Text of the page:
I first came to Australia on Australia Day 2002. I was 23 years old. For 23 of those years, I’d lived with my parents, wrapped in cotton wool like most Indian kids from well-off families. Sure, I wasn’t your average Indian kid, having roamed the Himalayas on my own and had spiritual discussions with nomadic ascetics in caves. But I’d never lived away from home, even in another city, let alone another country. Never managed my own finances, put bread in a toaster or even washed my own plate. We’re sheltered, us privileged Indian kids. For those 23 years of my life I woke up at 11AM on weekends, was given a glass of milk in bed by one of our servants and then began an extensive ritual of being handed delicious food at regular intervals by family members and servants who did everything for me from ironing my clothes to cleaning my bathroom. Sometimes I reminisce about those days of excessive comfort when I collapse into bed from a hard day of working, looking after kids and doing house work. And I wonder “What the hell am I doing in Australia?”. In India, I’d only have to do the “hard day of working” bit, everything else would be taken care of.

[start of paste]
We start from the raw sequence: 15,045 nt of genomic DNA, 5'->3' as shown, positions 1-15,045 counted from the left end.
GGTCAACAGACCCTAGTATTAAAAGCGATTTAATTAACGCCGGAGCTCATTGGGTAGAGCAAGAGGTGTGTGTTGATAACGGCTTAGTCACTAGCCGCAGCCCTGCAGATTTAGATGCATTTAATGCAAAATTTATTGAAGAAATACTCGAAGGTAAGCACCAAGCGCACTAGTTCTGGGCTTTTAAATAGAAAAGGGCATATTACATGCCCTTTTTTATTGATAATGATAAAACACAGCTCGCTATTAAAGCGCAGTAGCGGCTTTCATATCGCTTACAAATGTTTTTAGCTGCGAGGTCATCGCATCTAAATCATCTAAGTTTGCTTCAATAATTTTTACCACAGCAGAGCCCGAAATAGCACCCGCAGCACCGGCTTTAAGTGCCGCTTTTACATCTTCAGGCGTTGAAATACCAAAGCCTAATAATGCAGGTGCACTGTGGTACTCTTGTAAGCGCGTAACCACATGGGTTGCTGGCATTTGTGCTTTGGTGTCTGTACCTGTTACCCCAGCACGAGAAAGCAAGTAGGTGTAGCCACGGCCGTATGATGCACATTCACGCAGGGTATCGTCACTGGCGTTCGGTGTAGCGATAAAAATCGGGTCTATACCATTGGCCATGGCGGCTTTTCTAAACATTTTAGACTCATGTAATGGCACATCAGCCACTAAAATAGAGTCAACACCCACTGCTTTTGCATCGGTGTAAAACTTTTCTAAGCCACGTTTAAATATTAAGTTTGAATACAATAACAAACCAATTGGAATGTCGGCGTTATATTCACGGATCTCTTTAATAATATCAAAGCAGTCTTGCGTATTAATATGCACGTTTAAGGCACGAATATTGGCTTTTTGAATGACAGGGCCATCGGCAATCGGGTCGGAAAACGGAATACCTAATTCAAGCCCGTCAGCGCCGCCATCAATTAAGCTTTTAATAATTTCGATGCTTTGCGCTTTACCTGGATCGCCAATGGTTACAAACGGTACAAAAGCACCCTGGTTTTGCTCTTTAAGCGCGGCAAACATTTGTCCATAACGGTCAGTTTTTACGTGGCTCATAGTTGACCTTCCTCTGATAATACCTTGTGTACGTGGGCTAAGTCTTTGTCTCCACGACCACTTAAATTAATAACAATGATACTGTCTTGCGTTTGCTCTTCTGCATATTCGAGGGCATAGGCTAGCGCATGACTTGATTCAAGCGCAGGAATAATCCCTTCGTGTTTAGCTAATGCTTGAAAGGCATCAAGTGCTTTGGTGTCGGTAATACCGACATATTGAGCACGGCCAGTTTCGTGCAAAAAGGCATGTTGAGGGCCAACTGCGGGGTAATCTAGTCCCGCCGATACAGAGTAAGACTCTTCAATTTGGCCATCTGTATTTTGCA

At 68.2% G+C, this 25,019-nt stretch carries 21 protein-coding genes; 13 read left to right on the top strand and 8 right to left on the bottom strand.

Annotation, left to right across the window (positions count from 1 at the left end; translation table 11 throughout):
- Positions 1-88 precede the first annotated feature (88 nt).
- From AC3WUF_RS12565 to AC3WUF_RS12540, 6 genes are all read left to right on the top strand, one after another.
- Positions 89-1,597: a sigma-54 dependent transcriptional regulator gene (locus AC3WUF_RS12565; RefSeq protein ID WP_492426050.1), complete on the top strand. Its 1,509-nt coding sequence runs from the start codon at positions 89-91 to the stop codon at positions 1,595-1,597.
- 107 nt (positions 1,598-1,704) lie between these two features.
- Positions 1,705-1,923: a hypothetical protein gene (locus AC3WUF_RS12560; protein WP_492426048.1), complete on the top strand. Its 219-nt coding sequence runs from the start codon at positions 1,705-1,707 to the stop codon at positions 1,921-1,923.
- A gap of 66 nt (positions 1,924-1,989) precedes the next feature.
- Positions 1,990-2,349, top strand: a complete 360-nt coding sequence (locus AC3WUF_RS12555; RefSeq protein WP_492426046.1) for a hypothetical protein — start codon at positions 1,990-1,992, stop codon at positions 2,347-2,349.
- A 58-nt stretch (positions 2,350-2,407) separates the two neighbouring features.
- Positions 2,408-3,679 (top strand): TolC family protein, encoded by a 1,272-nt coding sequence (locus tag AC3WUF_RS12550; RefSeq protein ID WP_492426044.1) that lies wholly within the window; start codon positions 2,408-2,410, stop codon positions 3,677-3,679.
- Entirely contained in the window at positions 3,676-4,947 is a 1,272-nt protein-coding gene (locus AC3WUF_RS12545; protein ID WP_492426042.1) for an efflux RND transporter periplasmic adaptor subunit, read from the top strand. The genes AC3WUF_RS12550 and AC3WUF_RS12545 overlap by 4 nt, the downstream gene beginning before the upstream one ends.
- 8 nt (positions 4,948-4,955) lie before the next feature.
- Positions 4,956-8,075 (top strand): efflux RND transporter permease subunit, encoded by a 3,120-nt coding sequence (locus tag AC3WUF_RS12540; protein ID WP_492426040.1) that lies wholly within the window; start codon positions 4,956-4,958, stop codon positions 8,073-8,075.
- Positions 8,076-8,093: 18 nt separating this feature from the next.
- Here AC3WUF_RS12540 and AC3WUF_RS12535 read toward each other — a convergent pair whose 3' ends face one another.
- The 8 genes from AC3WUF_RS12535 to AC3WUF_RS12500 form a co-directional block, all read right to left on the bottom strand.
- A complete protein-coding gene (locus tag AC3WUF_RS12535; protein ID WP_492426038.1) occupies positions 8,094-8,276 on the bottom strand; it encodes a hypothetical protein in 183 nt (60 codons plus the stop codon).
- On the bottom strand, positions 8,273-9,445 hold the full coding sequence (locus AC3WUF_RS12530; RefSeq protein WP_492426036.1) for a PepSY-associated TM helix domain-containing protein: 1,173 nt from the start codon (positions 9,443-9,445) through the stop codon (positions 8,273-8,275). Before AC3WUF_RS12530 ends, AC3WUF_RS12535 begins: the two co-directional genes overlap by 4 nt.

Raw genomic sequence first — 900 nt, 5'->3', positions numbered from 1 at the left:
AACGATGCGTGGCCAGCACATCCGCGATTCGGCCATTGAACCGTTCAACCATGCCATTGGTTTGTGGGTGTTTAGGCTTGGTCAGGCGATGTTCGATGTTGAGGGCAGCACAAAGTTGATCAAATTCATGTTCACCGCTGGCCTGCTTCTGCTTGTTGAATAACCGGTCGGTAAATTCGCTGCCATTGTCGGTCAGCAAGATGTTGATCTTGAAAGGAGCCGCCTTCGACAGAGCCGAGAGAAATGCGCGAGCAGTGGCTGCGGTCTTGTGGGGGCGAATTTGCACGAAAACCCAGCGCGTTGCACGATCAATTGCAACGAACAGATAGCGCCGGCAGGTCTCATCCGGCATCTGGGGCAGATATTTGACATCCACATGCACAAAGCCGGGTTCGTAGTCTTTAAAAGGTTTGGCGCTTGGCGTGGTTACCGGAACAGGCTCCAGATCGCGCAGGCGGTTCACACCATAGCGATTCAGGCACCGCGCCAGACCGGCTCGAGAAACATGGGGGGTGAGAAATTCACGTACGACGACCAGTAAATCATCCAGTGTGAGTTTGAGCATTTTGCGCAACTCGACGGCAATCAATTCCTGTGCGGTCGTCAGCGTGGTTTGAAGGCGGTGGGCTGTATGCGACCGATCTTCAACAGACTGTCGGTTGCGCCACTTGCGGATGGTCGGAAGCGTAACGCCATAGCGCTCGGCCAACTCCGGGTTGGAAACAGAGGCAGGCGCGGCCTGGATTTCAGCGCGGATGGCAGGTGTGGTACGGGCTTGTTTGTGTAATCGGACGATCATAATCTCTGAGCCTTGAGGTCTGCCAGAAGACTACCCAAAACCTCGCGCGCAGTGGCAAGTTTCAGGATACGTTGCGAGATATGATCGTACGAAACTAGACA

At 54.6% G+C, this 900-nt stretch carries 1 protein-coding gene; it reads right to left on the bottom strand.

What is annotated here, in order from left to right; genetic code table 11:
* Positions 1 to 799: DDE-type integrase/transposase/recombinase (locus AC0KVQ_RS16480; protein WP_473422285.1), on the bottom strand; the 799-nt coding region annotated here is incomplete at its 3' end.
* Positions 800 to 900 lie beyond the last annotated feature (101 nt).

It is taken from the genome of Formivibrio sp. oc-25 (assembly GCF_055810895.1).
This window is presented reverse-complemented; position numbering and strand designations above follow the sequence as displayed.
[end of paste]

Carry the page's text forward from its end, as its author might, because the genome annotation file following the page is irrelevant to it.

Anyway, I digress from the story I want to tell. There are obviously underlying issues I need to address.
I’d dreamed of coming to Australia since I was about 10 years old and first saw a poster of an Australian beach with a tanned blonde lady who’s swimsuit was highly modified. I later realized that the swimsuit was actually stock and was called a bikini. I remember that poster clearly and have no doubt that it was a major catalyst in my relentless march towards puberty. After finishing school, I nagged my father to send me to Australia to study. All the kool kidz wanted to go to America and England, enticed by fancy names like MIT and Oxford. But I wanted nothing more than to be at that beach from my favourite poster, with kangaroos hopping around me while a bronzed blonde handed me my chocolate milk (I hadn’t caught onto beer then). I didn’t even know, or care, how good the education in Australia was. It was the education I wanted. But it was too expensive and my Dad wasn’t a “debt” kinda guy. He’s still not. I tried to sneak my way to Australia again after finishing my engineering in one of the top engineering colleges in India. This time trying to get Dad to pay for my Masters in Environmental Science at the University of Sydney. I got the brochures, put in my application, got accepted and begged Dad for money. It was still too expensive though so I got an IT job instead and replaced my aussie poster with one of an attractive Indian model in a Sari, resigned to my fate.
Which is not as bad as it sounds because fate works both ways and it worked out a way for me to get to Australia anyway.